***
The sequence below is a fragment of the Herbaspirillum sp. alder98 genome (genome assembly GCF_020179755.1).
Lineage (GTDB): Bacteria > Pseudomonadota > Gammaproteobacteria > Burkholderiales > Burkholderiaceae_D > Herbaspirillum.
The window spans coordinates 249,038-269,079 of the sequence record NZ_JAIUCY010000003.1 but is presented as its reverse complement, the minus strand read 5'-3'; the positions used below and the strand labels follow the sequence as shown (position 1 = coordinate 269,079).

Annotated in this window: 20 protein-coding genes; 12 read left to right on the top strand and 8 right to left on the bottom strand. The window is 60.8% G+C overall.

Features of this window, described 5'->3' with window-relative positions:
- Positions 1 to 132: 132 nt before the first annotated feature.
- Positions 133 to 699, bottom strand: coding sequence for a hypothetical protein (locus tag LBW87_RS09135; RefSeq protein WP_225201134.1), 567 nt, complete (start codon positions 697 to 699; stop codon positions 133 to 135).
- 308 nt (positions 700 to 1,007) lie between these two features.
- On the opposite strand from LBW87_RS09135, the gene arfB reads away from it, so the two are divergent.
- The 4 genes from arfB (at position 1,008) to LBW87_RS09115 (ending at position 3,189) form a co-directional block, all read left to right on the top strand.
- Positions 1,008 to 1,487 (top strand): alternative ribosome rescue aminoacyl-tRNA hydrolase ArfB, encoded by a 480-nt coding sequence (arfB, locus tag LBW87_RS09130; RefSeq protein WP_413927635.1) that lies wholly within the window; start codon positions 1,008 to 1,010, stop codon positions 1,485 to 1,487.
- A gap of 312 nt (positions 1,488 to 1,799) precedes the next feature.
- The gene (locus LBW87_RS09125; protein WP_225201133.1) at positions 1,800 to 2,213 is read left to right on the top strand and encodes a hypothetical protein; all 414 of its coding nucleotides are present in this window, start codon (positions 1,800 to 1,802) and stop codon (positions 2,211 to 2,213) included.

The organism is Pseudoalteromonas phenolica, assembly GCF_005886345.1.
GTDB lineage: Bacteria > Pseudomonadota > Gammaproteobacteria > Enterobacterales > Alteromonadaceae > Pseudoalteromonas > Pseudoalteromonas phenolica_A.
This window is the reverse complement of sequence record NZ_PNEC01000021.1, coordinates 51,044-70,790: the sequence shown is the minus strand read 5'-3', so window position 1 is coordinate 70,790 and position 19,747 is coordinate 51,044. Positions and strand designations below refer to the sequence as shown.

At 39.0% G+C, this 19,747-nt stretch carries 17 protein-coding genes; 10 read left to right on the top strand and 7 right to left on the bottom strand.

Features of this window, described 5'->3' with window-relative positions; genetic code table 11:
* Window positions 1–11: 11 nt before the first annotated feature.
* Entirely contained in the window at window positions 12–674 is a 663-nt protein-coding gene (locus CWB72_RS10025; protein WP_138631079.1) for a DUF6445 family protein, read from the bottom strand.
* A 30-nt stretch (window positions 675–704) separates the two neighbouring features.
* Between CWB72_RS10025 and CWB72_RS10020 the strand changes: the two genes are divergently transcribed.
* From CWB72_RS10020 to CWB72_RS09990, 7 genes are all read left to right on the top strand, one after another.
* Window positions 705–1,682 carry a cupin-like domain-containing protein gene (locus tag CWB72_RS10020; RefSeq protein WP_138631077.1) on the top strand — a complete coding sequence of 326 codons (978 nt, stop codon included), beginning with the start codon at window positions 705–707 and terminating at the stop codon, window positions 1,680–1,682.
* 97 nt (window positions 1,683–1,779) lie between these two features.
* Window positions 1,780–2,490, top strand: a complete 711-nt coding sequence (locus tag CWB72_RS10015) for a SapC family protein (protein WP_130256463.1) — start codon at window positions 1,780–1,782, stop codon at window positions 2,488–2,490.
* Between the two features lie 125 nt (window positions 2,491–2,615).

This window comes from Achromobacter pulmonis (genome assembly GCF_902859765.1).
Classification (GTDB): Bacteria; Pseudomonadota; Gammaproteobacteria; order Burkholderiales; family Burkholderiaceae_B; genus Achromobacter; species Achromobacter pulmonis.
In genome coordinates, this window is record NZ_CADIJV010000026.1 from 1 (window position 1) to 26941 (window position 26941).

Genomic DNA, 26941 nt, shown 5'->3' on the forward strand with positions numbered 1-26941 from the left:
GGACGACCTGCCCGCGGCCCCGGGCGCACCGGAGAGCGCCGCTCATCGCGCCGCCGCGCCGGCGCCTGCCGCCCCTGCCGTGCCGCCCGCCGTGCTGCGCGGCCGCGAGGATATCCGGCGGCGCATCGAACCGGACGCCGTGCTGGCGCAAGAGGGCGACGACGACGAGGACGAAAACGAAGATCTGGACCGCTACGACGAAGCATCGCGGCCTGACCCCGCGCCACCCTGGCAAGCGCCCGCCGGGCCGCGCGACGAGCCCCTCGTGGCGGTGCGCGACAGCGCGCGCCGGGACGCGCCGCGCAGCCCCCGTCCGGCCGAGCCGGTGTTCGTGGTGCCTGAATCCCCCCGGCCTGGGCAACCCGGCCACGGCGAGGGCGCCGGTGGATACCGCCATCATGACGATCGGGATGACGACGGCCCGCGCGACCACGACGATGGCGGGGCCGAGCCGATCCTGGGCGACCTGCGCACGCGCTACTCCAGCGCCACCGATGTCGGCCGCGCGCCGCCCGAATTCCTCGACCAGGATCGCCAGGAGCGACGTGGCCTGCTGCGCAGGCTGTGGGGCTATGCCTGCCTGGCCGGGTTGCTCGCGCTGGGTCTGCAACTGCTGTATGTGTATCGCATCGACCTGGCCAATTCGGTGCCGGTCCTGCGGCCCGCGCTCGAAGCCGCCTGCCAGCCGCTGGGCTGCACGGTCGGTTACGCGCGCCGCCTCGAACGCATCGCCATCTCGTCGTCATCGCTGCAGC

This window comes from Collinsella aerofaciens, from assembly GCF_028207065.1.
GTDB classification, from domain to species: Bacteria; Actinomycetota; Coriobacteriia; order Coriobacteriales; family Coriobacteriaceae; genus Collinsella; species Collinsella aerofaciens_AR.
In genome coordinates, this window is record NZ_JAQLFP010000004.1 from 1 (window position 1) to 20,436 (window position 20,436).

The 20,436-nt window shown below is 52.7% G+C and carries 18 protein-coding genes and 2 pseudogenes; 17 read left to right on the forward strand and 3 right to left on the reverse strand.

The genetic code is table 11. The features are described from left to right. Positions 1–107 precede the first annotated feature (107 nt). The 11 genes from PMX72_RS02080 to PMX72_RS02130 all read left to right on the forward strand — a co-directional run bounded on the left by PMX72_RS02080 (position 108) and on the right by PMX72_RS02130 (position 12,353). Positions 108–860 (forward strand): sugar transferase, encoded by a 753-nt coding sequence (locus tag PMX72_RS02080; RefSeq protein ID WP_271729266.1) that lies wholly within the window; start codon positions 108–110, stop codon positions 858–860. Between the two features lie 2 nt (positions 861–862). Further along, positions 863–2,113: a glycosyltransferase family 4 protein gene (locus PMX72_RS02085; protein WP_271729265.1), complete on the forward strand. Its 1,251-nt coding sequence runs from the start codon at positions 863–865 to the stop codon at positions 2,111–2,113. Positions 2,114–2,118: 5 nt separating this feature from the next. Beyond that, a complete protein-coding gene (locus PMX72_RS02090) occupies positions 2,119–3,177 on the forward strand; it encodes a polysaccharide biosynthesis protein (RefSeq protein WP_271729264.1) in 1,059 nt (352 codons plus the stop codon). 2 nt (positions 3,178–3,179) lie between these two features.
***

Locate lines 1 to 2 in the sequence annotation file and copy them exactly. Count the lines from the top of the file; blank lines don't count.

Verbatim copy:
The sequence below is a fragment of the Herbaspirillum sp. alder98 genome (genome assembly GCF_020179755.1).
Lineage (GTDB): Bacteria > Pseudomonadota > Gammaproteobacteria > Burkholderiales > Burkholderiaceae_D > Herbaspirillum.